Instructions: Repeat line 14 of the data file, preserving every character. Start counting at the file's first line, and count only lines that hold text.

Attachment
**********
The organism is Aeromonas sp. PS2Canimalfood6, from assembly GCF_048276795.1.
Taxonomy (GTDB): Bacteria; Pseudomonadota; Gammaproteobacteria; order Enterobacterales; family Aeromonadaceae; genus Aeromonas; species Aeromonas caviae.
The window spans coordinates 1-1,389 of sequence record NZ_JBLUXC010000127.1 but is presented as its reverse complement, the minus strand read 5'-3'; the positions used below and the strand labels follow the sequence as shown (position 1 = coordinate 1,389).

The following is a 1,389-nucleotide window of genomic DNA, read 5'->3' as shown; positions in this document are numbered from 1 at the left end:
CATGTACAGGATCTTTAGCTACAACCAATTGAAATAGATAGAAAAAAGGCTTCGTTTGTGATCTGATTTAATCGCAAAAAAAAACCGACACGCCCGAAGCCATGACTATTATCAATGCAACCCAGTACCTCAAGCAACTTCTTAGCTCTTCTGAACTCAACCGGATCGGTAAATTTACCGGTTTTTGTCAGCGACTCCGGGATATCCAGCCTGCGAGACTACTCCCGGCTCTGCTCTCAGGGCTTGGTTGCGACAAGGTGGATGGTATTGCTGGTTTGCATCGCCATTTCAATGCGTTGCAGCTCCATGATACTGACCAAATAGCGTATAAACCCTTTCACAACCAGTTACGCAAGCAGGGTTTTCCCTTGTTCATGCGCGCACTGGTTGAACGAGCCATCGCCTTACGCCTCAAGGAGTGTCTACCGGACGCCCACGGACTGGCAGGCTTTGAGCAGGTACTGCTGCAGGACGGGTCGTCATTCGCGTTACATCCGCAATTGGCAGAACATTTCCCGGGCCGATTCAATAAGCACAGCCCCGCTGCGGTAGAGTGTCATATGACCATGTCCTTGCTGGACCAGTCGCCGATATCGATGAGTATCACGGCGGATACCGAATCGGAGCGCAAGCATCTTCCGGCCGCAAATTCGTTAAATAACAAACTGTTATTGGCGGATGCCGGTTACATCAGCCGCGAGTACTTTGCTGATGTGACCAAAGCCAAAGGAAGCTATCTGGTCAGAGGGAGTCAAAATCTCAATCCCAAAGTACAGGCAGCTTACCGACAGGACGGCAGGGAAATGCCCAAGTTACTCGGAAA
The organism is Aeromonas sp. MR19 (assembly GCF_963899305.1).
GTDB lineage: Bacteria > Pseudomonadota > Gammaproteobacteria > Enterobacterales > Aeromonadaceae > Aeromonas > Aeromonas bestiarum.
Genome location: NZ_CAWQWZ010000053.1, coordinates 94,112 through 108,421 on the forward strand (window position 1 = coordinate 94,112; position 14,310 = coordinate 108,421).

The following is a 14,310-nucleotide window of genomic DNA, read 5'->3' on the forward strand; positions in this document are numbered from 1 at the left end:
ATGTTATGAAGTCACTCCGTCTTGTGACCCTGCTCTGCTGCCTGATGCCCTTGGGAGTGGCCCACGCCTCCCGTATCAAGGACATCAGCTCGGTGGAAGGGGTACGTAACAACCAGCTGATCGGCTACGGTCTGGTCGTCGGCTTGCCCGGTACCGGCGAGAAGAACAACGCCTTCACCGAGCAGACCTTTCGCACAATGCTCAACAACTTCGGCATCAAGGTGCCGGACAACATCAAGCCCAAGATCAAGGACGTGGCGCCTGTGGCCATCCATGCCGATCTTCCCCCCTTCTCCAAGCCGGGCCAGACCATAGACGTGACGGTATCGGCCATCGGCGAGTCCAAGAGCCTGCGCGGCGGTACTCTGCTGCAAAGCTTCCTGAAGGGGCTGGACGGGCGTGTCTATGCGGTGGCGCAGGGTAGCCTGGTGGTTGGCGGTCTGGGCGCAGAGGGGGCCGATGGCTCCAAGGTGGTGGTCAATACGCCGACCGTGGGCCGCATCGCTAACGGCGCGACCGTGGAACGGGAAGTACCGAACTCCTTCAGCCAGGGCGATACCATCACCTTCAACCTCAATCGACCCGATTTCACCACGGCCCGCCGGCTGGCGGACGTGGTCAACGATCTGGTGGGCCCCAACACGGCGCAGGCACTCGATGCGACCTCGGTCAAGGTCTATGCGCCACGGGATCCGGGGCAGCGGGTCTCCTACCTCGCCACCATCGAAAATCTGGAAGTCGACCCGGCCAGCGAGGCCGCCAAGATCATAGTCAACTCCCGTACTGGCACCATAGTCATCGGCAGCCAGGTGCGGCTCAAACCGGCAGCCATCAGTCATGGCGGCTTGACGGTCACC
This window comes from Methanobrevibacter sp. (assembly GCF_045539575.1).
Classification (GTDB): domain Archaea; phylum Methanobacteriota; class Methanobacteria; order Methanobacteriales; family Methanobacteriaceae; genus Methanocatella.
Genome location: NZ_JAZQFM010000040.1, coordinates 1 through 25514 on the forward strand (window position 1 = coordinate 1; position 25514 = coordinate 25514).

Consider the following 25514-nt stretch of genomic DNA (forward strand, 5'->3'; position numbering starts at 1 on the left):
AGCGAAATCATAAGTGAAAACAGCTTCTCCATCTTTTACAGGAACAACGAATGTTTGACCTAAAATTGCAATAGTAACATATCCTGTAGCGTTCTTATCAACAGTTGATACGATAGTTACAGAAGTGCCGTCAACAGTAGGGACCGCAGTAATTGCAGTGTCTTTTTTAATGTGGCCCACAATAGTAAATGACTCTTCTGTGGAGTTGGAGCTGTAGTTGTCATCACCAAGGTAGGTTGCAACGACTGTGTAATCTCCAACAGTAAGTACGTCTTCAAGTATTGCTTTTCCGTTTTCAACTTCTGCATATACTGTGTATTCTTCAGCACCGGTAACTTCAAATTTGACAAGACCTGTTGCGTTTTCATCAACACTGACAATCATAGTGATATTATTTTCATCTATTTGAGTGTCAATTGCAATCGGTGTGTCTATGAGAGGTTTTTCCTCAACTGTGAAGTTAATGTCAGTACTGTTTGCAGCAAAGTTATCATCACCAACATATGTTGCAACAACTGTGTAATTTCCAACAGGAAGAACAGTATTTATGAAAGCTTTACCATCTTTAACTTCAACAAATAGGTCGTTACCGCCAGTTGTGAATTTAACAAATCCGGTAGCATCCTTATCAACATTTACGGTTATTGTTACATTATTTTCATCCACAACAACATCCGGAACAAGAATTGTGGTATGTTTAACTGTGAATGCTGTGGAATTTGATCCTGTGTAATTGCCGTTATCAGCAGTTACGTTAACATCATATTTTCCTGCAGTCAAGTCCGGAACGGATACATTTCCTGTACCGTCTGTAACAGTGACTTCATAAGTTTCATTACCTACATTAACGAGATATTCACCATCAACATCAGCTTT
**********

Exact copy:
Consider the following 25514-nt stretch of genomic DNA (forward strand, 5'->3'; position numbering starts at 1 on the left):